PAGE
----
I had a little time to railfan recently, so I went out along the Sprague subdivision to try to catch a train. Rumour had it that this line – which goes southeast from Winnipeg to Rainy River, Ontario with a brief detour into the USA – was very busy recently, so I figured there was a decent chance to catch a train with the time I had.
I ended up catching two trains – one which had some interesting “fallen flag” cars on it!
As I drove along the Trans-Canada Highway, I saw the tail end of a train near the Lorette siding. It wasn’t clear to me whether the train was moving until I drew closer, and I realized it was going into the siding. Good for me, not good for the crew!
In the Siding
CN 3240 East rolled to the east end of the siding under a brilliant blue sky. This was mid afternoon so there was some shadow, but the sun was lighting the train up nicely. Note that CN 3240 was wearing the “CN 100” logo.
Behind 3240 was a Union Pacific unit, UP 8459, an SD70ACe locomotive. It was nice to see two clean units on the train!
After a bit, the crew dismounted and took up positions to do the rollby inspection. It was clear to me that they didn’t want to be photographed, so I positioned myself east of the meet to capture the trains but keep the crew in the background.
The lucky train that got to roll by on the main line was CN 5621 West, with CN 2170 trailing.
I’ve seen CN 5621 quite a few times, back in New Brunswick and Nova Scotia in 2007 and 2008, and in Manitoba since 2011. CN’s SD70I and SD75I locomotives are getting a little long in the tooth, and rumour has it that they may not be on the roster much longer. I hope they stick around; I understand crews like them.
ANYway, they rolled past the siding and carried on into Symington Yard.
As soon as the train passed, the crew of CN 3240 got back in their train and headed out.
I set up to record their departure, and the engineer was nice enough to give me a good wave as they went by. The photo is edited to preserve privacy.
While they were sitting in the siding, I had noted some interesting cars in the train. Now that the train was pulling past me, I had the opportunity to take some photos! Here are some cars that I found particularly interesting.
Fallen Flags and More
Regular readers of this site know I like to spot ex Saskatchewan Wheat Pool grain cars. SMW 850989 was “in disguise” but that blank logo spot in the middle of the car gives it away as an ex POOL car.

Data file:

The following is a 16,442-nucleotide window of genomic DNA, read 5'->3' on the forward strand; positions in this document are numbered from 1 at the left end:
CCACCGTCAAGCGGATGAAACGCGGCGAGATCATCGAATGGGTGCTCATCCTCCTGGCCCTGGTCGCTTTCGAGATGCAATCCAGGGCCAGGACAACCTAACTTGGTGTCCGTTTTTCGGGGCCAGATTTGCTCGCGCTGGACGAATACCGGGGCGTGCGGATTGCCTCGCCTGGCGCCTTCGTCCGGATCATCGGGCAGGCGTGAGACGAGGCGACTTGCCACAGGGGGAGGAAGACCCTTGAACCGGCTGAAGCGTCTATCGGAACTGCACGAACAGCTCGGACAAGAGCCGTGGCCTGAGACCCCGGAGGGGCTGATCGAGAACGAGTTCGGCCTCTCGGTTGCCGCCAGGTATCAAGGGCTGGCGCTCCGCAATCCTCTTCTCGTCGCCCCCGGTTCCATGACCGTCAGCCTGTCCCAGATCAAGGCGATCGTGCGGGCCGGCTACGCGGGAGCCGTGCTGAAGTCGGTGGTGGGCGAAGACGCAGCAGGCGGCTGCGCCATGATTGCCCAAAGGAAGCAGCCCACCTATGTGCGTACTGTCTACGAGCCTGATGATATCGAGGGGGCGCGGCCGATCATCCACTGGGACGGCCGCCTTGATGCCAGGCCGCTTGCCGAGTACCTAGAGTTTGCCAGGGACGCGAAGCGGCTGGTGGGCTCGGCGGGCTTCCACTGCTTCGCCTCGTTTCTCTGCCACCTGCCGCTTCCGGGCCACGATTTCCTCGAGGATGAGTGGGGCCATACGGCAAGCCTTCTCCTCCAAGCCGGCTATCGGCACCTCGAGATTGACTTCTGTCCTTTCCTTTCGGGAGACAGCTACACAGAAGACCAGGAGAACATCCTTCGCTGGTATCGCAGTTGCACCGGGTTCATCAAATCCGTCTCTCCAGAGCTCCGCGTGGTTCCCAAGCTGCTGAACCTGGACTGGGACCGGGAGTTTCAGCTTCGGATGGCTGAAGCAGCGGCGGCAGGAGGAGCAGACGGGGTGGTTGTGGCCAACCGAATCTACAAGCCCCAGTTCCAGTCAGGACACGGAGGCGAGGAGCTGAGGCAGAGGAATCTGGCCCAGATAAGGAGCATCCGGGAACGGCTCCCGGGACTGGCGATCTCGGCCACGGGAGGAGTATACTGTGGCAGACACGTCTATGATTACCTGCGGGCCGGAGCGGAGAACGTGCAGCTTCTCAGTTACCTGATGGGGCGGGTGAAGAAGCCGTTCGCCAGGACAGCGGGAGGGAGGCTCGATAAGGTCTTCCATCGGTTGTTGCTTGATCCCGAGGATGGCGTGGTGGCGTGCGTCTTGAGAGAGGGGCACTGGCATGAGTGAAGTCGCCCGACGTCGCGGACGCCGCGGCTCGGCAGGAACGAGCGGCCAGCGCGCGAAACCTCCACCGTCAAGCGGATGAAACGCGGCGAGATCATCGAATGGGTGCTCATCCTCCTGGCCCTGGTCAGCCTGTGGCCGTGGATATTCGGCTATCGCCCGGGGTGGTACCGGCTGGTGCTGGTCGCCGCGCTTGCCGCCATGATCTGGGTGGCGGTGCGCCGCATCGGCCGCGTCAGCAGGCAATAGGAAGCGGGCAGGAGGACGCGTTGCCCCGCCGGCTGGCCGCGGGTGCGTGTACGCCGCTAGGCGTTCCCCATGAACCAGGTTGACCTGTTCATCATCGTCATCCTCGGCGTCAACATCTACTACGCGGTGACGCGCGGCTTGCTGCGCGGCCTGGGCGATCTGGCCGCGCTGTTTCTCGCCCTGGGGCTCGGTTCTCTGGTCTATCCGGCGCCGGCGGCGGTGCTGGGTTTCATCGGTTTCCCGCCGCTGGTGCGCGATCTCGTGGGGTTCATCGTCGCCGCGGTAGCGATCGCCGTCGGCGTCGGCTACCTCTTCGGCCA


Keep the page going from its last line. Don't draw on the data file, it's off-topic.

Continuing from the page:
DWC 384755 has faded to a very pale blue, but the big “R” of Rock Island is still visible.
This ex Santa Fe car would be an interesting modeling project.
I feel like I should know what railroad used to own this colour of car, but it’s not coming to me.
There were at least three “Take an Alberta Break” grain cars on this train – Mayerthorpe, Evansburg and Killam. These blue Alberta cars are pretty distinctive.
Nice to see a little NAFTA representation in the train with a TFM gondola.
Wrapping it Up
CN 3007 was in the middle of the train to provide a little more “oomph”.
An AOK boxcar held the end-of-train device, giving a little whistle from the turbine as it rolled past. These EOT devices used to be battery powered but most seem to be powered from the train air itself these days. Maybe they have a battery as well?
Here’s the video – heavily edited to show the “interesting bits” rather than full runbys. Normally I post the full train or trains, but I thought I’d do something a little different. Hope you like it.
Just One More Thing
I just finished re-reading Gone But Not Forgotten: Tales of the Disappearing Grain Elevators by Elizabeth McLachlan. Follow the link to read my review.
I’m starting to read Invisible Women: Data Bias in a World Designed for Men by Caroline Criado Perez. I heard about this when the author was interviewed on the 99% Invisible podcast. The premise of the book is that things like medical trials and surveys are usually inherently biased because they are designed for, and tested on, men. Should be a good and eye-opening read!